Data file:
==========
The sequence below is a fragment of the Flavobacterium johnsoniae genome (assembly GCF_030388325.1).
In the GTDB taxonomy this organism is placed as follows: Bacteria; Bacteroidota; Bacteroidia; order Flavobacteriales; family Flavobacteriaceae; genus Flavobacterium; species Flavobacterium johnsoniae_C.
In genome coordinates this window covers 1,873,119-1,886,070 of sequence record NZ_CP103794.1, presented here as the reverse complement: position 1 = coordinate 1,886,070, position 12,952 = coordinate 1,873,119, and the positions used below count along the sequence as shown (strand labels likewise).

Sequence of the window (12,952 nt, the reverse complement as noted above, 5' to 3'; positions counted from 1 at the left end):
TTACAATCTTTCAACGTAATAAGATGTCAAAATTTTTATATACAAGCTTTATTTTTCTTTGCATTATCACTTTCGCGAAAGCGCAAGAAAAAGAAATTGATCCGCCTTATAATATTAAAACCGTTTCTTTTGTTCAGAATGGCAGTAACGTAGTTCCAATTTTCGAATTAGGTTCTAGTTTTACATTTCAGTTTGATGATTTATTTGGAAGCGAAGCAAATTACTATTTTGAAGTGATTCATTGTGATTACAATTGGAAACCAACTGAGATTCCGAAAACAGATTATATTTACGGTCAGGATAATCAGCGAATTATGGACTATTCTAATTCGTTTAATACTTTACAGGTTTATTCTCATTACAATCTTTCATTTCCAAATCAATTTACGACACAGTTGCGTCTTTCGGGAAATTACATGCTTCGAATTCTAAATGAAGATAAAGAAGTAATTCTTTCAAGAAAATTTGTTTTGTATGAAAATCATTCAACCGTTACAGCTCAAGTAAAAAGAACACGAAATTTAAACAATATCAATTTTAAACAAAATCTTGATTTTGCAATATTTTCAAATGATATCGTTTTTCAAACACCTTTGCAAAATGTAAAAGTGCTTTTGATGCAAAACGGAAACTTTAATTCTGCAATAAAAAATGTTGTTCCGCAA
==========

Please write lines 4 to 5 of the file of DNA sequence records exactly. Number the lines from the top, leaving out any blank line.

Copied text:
Sequence of the window (12,952 nt, the reverse complement as noted above, 5' to 3'; positions counted from 1 at the left end):
TTACAATCTTTCAACGTAATAAGATGTCAAAATTTTTATATACAAGCTTTATTTTTCTTTGCATTATCACTTTCGCGAAAGCGCAAGAAAAAGAAATTGATCCGCCTTATAATATTAAAACCGTTTCTTTTGTTCAGAATGGCAGTAACGTAGTTCCAATTTTCGAATTAGGTTCTAGTTTTACATTTCAGTTTGATGATTTATTTGGAAGCGAAGCAAATTACTATTTTGAAGTGATTCATTGTGATTACAATTGGAAACCAACTGAGATTCCGAAAACAGATTATATTTACGGTCAGGATAATCAGCGAATTATGGACTATTCTAATTCGTTTAATACTTTACAGGTTTATTCTCATTACAATCTTTCATTTCCAAATCAATTTACGACACAGTTGCGTCTTTCGGGAAATTACATGCTTCGAATTCTAAATGAAGATAAAGAAGTAATTCTTTCAAGAAAATTTGTTTTGTATGAAAATCATTCAACCGTTACAGCTCAAGTAAAAAGAACACGAAATTTAAACAATATCAATTTTAAACAAAATCTTGATTTTGCAATATTTTCAAATGATATCGTTTTTCAAACACCTTTGCAAAATGTAAAAGTGCTTTTGATGCAAAACGGAAACTTTAATTCTGCAATAAAAAATGTTGTTCCGCAA